And gratitude isn't the only other way to make a return. When Elisha refuses to claim credit for Naaman’s healing, when he declines to accept a present for it, isn’t he returning all glory and praise to God instead? And when, in the second reading, Paul bravely bears his own hardships, even to being chained like a criminal, isn’t he remaining true to himself by returning all glory and praise to the Crucified and Risen One, who had sent him out on mission, and whose example he is following?

So not just repentance for mistakes made, but also gratitude for gifts received, gratuity in service rendered, and generosity in enduring trials for the sake of the Good News. These are the paths taken by the people in our readings to return to God. Gratitude, gratuity and generosity. These narrow and rocky trails present a sharp contrast to the broad and smooth expressways of cutthroat competition, relentless profit-making and anxious self-gratification to which many of us are drawn by default, even as we keep yearning and searching for that authenticity and peace that often seems to remain stubbornly and frustratingly just out of our reach.

Sisters and brothers, with all due respect to Wikipedia, do you know what some people call a boomerang that does not return? A stick. What can we do to help one another become more of a boomerang and less of a stick today?

Sunday, October 02, 2022

Between A Rock & A Receptive Space

27th Sunday in Ordinary Time (C)

Readings: Habakkuk 1: 2-3, 2:2-4; Psalm 94 (95): 1-2, 6-9; 2 Timothy 1: 6-8, 13-14; Luke 17: 5-10

Picture: Wikipedia

My dear friends, if you had to move a mountain, which would you need more, something hard or something soft? Some of us may remember that classic Chinese story about the fool who moved a mountain (愚公移山). One day, an old man, living at the foot of a mountain, decides that it’s too much of an obstacle, and resolves to remove it. So he mobilises his whole family, and sets to work. His neighbours laugh at him for attempting the impossible at an advanced age. But he replies that, even if he dies before completing the project, his family will persevere and get it done. Clearly, what the story values is hardness. Not just the hardness of shovels and pickaxes, but that of firm resolve and persistent effort.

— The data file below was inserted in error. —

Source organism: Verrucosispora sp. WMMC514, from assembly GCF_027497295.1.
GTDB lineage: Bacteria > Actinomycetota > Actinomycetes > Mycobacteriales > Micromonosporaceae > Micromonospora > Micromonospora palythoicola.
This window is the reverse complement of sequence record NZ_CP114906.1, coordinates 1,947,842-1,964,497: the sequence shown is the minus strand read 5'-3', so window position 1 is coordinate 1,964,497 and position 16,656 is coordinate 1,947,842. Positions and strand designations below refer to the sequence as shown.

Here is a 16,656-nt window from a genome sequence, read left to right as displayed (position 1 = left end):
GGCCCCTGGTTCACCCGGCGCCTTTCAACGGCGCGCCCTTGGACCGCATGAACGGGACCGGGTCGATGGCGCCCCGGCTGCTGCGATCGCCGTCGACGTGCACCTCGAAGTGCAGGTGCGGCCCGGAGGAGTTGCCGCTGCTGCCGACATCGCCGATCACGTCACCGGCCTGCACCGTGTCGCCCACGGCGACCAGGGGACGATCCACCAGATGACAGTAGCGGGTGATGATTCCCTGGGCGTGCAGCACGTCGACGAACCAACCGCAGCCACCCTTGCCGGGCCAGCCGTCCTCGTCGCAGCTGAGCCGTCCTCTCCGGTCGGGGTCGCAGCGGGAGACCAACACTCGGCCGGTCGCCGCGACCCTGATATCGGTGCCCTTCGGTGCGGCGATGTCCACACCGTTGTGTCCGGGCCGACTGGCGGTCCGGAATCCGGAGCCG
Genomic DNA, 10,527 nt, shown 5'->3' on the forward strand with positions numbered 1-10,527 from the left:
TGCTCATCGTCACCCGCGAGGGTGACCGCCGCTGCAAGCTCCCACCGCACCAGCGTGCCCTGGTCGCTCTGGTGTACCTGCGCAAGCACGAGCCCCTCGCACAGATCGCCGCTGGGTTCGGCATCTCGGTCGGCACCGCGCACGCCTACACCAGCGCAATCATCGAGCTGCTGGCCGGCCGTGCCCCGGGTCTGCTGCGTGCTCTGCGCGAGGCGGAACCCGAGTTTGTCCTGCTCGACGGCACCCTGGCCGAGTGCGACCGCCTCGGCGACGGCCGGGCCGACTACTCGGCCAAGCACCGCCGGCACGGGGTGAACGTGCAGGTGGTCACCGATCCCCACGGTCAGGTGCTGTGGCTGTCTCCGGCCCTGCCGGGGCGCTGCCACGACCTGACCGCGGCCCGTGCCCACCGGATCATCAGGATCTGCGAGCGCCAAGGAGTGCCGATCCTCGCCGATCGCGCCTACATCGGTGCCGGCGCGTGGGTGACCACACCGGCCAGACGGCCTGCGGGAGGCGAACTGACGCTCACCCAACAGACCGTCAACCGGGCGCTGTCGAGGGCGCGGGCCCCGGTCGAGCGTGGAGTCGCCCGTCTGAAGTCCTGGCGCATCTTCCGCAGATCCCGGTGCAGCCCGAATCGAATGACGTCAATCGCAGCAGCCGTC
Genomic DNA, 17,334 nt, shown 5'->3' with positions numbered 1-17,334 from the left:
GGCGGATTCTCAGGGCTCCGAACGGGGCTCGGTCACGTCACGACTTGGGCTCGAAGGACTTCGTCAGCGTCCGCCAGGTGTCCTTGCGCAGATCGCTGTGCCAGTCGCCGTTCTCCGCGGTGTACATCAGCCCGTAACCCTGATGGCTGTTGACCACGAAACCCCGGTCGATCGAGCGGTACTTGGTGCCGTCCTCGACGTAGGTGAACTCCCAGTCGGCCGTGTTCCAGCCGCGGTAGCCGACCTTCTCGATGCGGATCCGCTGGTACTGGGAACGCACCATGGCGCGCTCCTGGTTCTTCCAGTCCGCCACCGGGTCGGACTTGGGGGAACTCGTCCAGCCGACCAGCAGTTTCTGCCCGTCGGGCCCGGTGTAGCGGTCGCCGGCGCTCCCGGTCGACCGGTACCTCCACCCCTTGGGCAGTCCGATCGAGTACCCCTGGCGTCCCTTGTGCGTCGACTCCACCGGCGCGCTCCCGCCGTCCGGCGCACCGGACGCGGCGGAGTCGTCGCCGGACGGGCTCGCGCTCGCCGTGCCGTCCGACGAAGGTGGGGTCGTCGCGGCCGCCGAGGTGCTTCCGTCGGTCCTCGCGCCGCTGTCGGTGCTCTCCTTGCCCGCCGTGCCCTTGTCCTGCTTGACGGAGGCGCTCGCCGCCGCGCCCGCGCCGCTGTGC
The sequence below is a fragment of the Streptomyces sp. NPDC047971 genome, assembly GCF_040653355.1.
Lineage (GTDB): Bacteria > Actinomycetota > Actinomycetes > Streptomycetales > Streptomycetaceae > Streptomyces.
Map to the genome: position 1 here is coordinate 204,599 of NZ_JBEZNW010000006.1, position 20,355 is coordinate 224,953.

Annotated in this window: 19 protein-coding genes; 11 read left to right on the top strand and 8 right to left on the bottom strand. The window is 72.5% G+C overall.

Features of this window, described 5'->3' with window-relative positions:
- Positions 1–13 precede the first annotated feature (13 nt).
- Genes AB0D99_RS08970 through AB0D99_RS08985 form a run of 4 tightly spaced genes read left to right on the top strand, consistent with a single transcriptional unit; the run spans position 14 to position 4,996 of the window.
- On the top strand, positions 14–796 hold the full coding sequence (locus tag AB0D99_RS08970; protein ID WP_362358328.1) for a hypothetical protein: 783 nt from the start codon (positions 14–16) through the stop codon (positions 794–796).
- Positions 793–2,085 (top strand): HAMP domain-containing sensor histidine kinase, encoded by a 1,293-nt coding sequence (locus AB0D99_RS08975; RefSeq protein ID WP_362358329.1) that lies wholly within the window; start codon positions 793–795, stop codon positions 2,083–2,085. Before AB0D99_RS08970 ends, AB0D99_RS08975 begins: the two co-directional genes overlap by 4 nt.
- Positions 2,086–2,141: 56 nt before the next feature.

In our scriptures too, we find obstacles that require moving, both external and internal. The first reading speaks of oppression and injustice, tyranny, outrage and violence… Strong words that well describe the external realities we find in our world today. The obstacle in the gospel, on the other hand, is more of an interior one. For what prompts the dialogue in the reading is the Lord’s command in the previous verse, where he says that, if the same person sins against you seven times a day, and turns back to you seven times and says, “I repent”, you must forgive’ (Lk 17:4 NRSV). We must let go of our grudges, and forgive.

And whether the task is to remove the mountain of injustice out in the world, or to uproot the mulberry tree of resentment deep within my heart, the scriptures invite us to rely on the same effective tool: faith. But what does authentic Christian faith look and feel like? How does it work? I’m not sure, but I suspect that, for a good number of us, faith works like the old man in that Chinese story. It moves mountains only through the hardness of my own firm resolve and persistent effort. But what if my resolve and efforts are just not hard enough?

Interestingly, when our readings speak of hardness, it’s only in reference to the power of God. Come, ring out our joy to the Lord; hail the rock who saves us… In contrast, what God asks of us is more of a softening, a greater receptivity. O that today you would listen to his voice! ‘Harden not your hearts.’ So, in the first reading, faced with a mountain of injustice, the helpless prophet is asked to wait patiently and faithfully, until he receives a new vision. Also, in the gospel, Jesus speaks of the need to adopt the humble disposition of a slave, ever ready to receive the master’s further instructions. And, in the second reading, although Paul speaks of a Spirit of power, and love, and self-control, this comes not as the result of one’s own hard work, but only as a gift from God in Christ Jesus. A gift that brings both the clarity to know what to do, as well as the courage and conviction to do it. Even to bear hardships for the Good News, relying on the power of God. 

Sisters and brothers, although we may be hemmed in by mountains of various kinds, both external and internal, we believe that God continues to save us in Christ. What must we do to allow God to soften our hearts, so that we might be more receptive to the power of his love and mercy today?